We practically live behind our mobile devices. We use it for almost everything from good old calling and texting to banking, streaming, and of course, shopping. The real question is, what don’t we use our mobile devices for these daysThe internet has become a mobile-first marketplace. There are over 5 billion mobile users worldwide, of which more than 50% of their web traffic comes from online shopping, according to DataReportal. It only makes sense that e-commerce sites are increasingly designed with mobile-first in mind.
What is mobile-first design and why is it important?As the name suggests, mobile-first design is a strategy where designers produce designs fit for mobile viewing, creating better user experiences, which is then modified for desktop use. Previously websites were designed in the opposite order — desktop first and later made to fit mobile. However, things have changed with the rise of smartphones. According to Shopify, mobile accounted for 66% of Black Friday sales on its platform. More people are moving away from sitting behind a computer and towards the convenience of mobile. Considering how lucrative M-commerce can be, it’s no wonder Google is prioritizing mobile-first designs. Google ranks websites based on their mobile versions. To stand a chance of ranking well in Google’s search results, it makes sense to optimize for mobile as much as you can. Not to mention, it’s more profitable in the long run.
Mobile-responsive vs. mobile-first design
It’s all about the numbers — and the numbers say: Mobile-first, is content first. With 1 in 4 online searches conducted on smartphones, it’s clear the world is going mobile. However, mobile is a limited platform and preferences should be given to relevant information like vital selling and action points. Simply put, designers should give consumers exactly what they need—nothing more, nothing less.
6 design tips to help you get the ball rolling
1. Use visual hierarchy
Arrange your content in order of importance. Design your layout so users can easily navigate your webshop, understand and absorb information. Laying out the pieces logically and strategically can help influence and guide users towards favorable outcomes — i.e., different sized elements, large and bright CTA buttons, capitalized heading to draw attention and encourage scrolling. This example from Aimé Leon Dore, does this well using a simple product image against a green background. This draws the user in and invites them to continue scrolling.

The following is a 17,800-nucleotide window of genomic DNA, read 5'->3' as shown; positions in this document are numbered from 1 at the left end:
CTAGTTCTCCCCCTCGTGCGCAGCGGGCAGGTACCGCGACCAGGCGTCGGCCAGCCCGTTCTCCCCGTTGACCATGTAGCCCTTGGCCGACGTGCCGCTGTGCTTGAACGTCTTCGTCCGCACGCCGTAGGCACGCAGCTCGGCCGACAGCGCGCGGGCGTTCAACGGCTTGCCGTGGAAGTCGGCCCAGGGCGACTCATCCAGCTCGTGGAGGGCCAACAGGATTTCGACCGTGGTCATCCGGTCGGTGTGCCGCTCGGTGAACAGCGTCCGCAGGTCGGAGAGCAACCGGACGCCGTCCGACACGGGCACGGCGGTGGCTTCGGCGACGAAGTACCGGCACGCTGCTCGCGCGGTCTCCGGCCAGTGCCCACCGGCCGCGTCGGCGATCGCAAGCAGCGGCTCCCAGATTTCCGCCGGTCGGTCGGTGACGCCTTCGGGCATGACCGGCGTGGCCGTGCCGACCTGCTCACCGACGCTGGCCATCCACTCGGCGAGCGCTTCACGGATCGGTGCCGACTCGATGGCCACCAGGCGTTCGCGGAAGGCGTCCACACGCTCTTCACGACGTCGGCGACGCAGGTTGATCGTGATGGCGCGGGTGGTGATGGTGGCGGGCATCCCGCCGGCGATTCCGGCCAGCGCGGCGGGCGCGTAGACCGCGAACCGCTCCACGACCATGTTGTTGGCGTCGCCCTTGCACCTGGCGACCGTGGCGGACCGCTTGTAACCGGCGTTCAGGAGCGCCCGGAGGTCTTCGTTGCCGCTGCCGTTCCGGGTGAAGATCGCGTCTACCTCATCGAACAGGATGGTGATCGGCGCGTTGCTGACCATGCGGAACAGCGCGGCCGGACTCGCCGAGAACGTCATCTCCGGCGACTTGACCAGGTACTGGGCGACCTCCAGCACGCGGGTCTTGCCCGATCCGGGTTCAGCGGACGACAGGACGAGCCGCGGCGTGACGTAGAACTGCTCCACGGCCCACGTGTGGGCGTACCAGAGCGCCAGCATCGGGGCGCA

2. Less is more
Chuck the junk and keep it simple. These days, people become overwhelmed by vast amounts of information. Avoid long blocks of text or large images. Instead, consider ways to condense your copy to the essential bits or break it up with interactive elements. Shapewear brand, SKIMS, does this well. They’ve taken a minimalistic approach and separate content with images and clickable elements.
3. Tap into clickable elements
Unlike a desktop, where we use a mouse to navigate, we touch our screens with our thumbs and need more screen space. It’s crucial when designing for mobile to make clickable elements large and clear with white space in between to avoid unwanted clicks. For an added element of simplicity, add locating menus and essential buttons at the bottom of your site.
4. Disable the effects
There’s no real benefit or use for scroll effects or hover control without using a mouse. Instead, opt for straightforward ways to showcase this information, like directional messaging or arrows.
5. Speed is vital
especially when it comes to M-commerce. Reducing bandwidth or avoiding large media files and unnecessary code is key. You’ll get to keep the essentials and optimize where you can. And, don’t forget to run and rerun speed tests on your mobile site.
💡Our team of experts built our own Shopify 2.0 theme, containing the best practices we gathered over the years for a speedy Shopify store.
6. Don't be afraid of white space
Are you afraid of the void? Don’t be. It’s a safer bet than a cluttered mobile site. When white space is utilized and well structured, it can help guide users or emphasize elements. Mix in bright, bold colors and interactive graphics to contrast your white space. This will help create a clean and sharp site that’s easy to navigate.
In the end, it’s all about delivering an enjoyable and easy customer journey. With an increasing number of consumers shifting from desktop to mobile, the future of design is a mobile-first design. So, what are you waiting for?